Given the repeated emergence and circulation of respiratory pathogens in the Tunisian commercial poultry sector, a comprehensive and longitudinal surveillance study is needed. In this study, we monitored broiler flocks in northeast Tunisia over 3 years to investigate the pathogens involved in the respiratory disease outbreaks observed and assess their longitudinal circulation. In the end we brought to light the emergence of three respiratory viruses on broiler farms in Tunisia between 2018 and 2020. We also conveyed that the respiratory diseases have a multifactorial etiology as 2/3rd of the flocks tested were co-infected.

Materials and methods

Context and sampling protocol

From January 2018 to June 2020, six farms belonging to the same broiler rearing company in Tunisia were monitored for respiratory outbreaks. These farms were located either in Ben Arous or in Nabeul, two northeastern Tunisian governorates (Figure 1). The farms were named using letters from A to F. Flocks showing acute respiratory signs were sampled within the first 5 days of an outbreak. The number of flocks sampled from the same farm during an outbreak depended on the health status of each one of the flocks. For each flock, 12 tracheal swabs were collected from diseased or freshly dead birds and immediately smeared onto the four circles of an FTA® card, with three swabs per circle. FTA® cards were dried for at least five minutes, labelled, placed in a Ziploc bag and transported on ice to be stored at −20 °C until later use [22]. A written form including information about the GPS location, age, date of the first respiratory signs, daily mortality and vaccination history was provided with each sampled flock.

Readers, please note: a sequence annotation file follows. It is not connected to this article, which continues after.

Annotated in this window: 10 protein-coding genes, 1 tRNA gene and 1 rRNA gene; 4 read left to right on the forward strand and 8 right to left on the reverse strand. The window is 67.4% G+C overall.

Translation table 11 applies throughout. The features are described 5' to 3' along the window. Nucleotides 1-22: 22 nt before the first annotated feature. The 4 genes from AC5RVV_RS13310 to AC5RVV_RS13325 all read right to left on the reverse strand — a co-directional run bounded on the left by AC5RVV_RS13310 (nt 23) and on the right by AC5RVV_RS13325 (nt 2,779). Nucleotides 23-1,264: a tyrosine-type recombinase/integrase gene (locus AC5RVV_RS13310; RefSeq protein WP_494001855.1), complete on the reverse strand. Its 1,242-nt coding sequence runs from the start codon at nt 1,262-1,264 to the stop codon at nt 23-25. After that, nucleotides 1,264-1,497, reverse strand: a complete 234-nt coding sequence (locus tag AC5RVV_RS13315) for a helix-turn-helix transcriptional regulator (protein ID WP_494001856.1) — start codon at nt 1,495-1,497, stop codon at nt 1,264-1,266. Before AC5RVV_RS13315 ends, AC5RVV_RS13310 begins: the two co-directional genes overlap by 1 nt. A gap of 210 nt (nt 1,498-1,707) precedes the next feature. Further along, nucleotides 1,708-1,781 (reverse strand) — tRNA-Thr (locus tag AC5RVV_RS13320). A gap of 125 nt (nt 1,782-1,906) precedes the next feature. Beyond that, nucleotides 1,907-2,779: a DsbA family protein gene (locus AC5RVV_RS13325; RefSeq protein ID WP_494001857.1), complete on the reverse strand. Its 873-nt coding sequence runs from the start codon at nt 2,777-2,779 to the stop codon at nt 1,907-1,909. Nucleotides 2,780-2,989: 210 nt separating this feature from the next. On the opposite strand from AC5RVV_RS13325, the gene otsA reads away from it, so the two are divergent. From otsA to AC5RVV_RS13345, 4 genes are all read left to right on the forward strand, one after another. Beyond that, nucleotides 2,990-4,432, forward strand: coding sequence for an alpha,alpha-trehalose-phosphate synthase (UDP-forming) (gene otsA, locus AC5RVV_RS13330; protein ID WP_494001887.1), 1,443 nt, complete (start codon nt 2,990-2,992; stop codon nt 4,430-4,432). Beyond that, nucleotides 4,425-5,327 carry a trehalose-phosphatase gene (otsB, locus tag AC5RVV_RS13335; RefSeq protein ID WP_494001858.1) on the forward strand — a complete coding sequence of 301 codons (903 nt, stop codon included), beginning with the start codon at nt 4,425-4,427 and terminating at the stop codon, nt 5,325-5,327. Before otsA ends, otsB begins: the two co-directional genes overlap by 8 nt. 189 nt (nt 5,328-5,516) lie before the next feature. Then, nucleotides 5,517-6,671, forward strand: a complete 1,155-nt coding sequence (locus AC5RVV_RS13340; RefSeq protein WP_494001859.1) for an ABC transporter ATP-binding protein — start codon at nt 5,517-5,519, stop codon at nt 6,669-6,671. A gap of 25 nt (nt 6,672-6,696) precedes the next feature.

Figure 1
figure 1

Geographic distribution of tested flocks on monitored and external broiler farms in Tunisia. Circles on the map represents the surveyed farms and the numerical value represents the cumulative number of sampled flocks in each farm. The monitored farms were distributed in two governorates, Nabeul in the east of the country, and Ben Arous in the west. The map was created using QGIS3 software

FTA card preparation and nucleic acid extraction

Three disks of 2 mm diameter were punched out of each FTA® card’s circle using a Whatman Harris Uni-Core puncher and pooled together in a 2 mL microcentrifuge tube with 300 µL of TE Buffer (10 mM Tris, 1 mM EDTA, pH8.0) to soak the disks. The puncher was cleaned using pure ethanol between circles and cards. For nucleic acid elution, microcentrifuge tubes were vortexed for two hours with Vortex-Genie® 2 then briefly centrifuged. Then 150 µL of eluent were used for RNA and DNA extraction using the NucleoSpin RNA Virus extraction kit (Macherey–Nagel, Düren, Germany) following the manufacturer’s instructions.

Screening of respiratory pathogens